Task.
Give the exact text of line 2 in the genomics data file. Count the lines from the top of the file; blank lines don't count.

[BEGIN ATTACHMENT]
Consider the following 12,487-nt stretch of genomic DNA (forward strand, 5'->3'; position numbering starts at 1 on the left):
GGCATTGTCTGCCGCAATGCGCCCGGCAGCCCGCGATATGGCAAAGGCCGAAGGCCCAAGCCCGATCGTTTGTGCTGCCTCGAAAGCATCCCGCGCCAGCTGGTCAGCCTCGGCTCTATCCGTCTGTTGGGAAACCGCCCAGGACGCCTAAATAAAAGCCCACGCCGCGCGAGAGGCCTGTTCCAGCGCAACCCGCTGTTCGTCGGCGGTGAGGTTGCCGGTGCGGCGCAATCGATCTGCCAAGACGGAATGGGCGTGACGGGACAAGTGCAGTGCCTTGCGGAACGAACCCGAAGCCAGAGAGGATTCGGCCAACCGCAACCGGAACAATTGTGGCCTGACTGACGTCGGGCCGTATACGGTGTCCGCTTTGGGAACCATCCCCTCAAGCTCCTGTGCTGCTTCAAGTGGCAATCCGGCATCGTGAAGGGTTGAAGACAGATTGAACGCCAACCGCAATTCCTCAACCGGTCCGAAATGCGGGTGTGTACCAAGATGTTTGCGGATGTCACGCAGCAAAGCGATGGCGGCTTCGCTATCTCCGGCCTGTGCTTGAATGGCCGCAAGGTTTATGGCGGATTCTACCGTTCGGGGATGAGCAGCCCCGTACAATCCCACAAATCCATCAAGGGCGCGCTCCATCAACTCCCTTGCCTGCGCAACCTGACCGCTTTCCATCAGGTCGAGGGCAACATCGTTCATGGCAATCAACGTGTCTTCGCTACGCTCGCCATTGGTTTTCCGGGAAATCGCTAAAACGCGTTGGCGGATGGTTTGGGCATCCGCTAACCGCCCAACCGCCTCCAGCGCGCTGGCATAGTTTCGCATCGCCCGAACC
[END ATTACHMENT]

GGCATTGTCTGCCGCAATGCGCCCGGCAGCCCGCGATATGGCAAAGGCCGAAGGCCCAAGCCCGATCGTTTGTGCTGCCTCGAAAGCATCCCGCGCCAGCTGGTCAGCCTCGGCTCTATCCGTCTGTTGGGAAACCGCCCAGGACGCCTAAATAAAAGCCCACGCCGCGCGAGAGGCCTGTTCCAGCGCAACCCGCTGTTCGTCGGCGGTGAGGTTGCCGGTGCGGCGCAATCGATCTGCCAAGACGGAATGGGCGTGACGGGACAAGTGCAGTGCCTTGCGGAACGAACCCGAAGCCAGAGAGGATTCGGCCAACCGCAACCGGAACAATTGTGGCCTGACTGACGTCGGGCCGTATACGGTGTCCGCTTTGGGAACCATCCCCTCAAGCTCCTGTGCTGCTTCAAGTGGCAATCCGGCATCGTGAAGGGTTGAAGACAGATTGAACGCCAACCGCAATTCCTCAACCGGTCCGAAATGCGGGTGTGTACCAAGATGTTTGCGGATGTCACGCAGCAAAGCGATGGCGGCTTCGCTATCTCCGGCCTGTGCTTGAATGGCCGCAAGGTTTATGGCGGATTCTACCGTTCGGGGATGAGCAGCCCCGTACAATCCCACAAATCCATCAAGGGCGCGCTCCATCAACTCCCTTGCCTGCGCAACCTGACCGCTTTCCATCAGGTCGAGGGCAACATCGTTCATGGCAATCAACGTGTCTTCGCTACGCTCGCCATTGGTTTTCCGGGAAATCGCTAAAACGCGTTGGCGGATGGTTTGGGCATCCGCTAACCGCCCAACCGCCTCCAGCGCGCTGGCATAGTTTCGCATCGCCCGAACC